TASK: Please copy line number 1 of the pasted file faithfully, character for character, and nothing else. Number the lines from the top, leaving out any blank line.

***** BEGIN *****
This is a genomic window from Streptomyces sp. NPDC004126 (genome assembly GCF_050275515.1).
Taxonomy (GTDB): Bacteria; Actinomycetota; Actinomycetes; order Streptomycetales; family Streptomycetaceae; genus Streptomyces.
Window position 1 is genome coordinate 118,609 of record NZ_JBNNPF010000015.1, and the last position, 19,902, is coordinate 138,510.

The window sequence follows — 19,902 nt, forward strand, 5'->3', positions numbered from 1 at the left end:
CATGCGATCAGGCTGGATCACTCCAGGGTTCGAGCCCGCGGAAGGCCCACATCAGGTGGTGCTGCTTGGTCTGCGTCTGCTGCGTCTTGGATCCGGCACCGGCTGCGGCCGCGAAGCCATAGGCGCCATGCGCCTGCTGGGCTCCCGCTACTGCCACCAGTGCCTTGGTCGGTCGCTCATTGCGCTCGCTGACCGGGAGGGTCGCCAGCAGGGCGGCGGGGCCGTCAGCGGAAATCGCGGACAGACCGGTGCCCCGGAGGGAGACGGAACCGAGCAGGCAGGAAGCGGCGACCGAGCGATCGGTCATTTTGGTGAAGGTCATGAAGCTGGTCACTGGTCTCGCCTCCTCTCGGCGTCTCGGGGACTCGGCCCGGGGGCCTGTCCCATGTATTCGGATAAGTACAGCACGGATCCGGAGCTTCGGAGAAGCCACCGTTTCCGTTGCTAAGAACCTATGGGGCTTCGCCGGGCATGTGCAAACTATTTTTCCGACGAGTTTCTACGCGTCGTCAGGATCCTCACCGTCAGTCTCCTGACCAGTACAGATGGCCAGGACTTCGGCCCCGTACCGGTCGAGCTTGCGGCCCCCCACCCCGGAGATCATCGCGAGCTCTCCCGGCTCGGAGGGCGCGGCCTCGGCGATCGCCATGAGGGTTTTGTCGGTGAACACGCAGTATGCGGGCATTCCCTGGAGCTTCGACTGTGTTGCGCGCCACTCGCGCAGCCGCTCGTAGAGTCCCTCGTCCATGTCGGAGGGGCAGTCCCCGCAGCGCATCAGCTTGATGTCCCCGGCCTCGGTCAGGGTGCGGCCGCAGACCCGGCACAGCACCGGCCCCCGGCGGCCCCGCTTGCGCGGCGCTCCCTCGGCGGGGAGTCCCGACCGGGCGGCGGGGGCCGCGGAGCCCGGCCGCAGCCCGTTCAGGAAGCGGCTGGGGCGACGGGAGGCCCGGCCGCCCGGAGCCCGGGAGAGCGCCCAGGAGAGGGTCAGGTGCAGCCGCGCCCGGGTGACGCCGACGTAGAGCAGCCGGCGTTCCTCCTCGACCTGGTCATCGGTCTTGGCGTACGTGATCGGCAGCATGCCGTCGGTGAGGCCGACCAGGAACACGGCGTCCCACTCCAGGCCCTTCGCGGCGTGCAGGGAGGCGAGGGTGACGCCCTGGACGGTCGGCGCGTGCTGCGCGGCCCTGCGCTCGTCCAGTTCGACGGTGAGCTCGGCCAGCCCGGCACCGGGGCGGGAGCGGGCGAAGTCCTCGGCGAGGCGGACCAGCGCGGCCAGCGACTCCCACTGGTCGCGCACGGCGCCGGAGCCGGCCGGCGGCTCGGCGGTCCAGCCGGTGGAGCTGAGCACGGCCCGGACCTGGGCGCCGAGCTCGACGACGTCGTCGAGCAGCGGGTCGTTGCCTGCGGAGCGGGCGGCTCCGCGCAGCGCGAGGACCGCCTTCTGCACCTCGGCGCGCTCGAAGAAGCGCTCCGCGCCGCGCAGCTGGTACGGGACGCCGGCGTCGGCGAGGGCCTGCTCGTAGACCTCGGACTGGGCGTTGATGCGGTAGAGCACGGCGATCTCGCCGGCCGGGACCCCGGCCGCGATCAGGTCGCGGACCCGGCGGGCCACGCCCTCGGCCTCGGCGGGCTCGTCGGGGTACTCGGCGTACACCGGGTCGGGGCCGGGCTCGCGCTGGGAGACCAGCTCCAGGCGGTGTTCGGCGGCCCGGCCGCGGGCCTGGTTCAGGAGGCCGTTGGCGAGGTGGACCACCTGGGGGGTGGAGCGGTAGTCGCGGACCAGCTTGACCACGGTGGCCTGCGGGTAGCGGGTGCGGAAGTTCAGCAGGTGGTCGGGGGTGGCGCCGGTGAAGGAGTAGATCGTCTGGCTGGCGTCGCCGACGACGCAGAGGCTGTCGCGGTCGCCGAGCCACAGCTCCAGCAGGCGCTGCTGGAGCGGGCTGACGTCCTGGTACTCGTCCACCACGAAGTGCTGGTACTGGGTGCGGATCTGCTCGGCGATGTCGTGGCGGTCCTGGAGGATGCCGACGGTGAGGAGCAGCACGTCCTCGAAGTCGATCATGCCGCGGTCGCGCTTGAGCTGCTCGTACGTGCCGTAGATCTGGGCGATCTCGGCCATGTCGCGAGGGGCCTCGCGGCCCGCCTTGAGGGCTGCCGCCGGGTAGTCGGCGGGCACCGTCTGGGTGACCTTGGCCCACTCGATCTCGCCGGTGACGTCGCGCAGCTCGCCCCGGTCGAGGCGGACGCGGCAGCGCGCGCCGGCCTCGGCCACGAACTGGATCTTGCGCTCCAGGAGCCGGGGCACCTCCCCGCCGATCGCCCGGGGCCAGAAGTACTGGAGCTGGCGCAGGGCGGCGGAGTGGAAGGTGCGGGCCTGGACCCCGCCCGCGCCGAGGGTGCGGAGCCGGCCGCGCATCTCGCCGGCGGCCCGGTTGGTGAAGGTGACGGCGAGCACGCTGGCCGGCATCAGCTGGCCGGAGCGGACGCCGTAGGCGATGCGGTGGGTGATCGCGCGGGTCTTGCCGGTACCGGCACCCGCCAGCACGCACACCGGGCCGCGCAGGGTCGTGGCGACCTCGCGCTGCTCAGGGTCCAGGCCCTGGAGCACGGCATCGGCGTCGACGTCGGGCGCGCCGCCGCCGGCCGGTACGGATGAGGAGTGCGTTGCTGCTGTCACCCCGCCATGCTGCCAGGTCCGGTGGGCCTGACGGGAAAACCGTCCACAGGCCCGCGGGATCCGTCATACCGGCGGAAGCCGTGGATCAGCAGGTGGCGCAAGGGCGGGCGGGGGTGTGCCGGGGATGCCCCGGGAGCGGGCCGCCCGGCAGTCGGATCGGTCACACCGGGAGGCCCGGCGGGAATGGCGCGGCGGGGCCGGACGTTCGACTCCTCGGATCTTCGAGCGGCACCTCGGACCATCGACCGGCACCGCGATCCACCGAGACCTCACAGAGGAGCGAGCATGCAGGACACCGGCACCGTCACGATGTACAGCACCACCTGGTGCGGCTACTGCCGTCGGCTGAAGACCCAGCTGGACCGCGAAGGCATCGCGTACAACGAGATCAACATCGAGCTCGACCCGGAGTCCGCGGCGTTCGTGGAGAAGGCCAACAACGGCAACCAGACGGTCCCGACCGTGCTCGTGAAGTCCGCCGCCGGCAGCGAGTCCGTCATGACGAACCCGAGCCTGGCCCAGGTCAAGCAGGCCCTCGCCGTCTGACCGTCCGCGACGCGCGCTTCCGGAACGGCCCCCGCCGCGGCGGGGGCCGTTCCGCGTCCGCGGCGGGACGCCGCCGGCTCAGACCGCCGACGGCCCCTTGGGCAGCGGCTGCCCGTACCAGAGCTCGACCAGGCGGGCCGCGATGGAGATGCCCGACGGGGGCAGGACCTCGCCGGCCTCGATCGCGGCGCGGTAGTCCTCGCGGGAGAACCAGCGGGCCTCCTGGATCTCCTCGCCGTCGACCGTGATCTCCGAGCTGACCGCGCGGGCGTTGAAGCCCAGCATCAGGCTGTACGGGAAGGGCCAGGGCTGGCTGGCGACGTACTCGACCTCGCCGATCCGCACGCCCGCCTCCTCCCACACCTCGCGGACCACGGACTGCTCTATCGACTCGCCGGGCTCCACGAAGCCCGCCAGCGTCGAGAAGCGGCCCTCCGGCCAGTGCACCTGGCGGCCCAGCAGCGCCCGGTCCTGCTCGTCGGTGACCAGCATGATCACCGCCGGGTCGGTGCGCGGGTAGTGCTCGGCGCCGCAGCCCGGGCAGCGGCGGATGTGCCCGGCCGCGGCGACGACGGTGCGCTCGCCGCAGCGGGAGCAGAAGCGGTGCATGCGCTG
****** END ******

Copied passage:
This is a genomic window from Streptomyces sp. NPDC004126 (genome assembly GCF_050275515.1).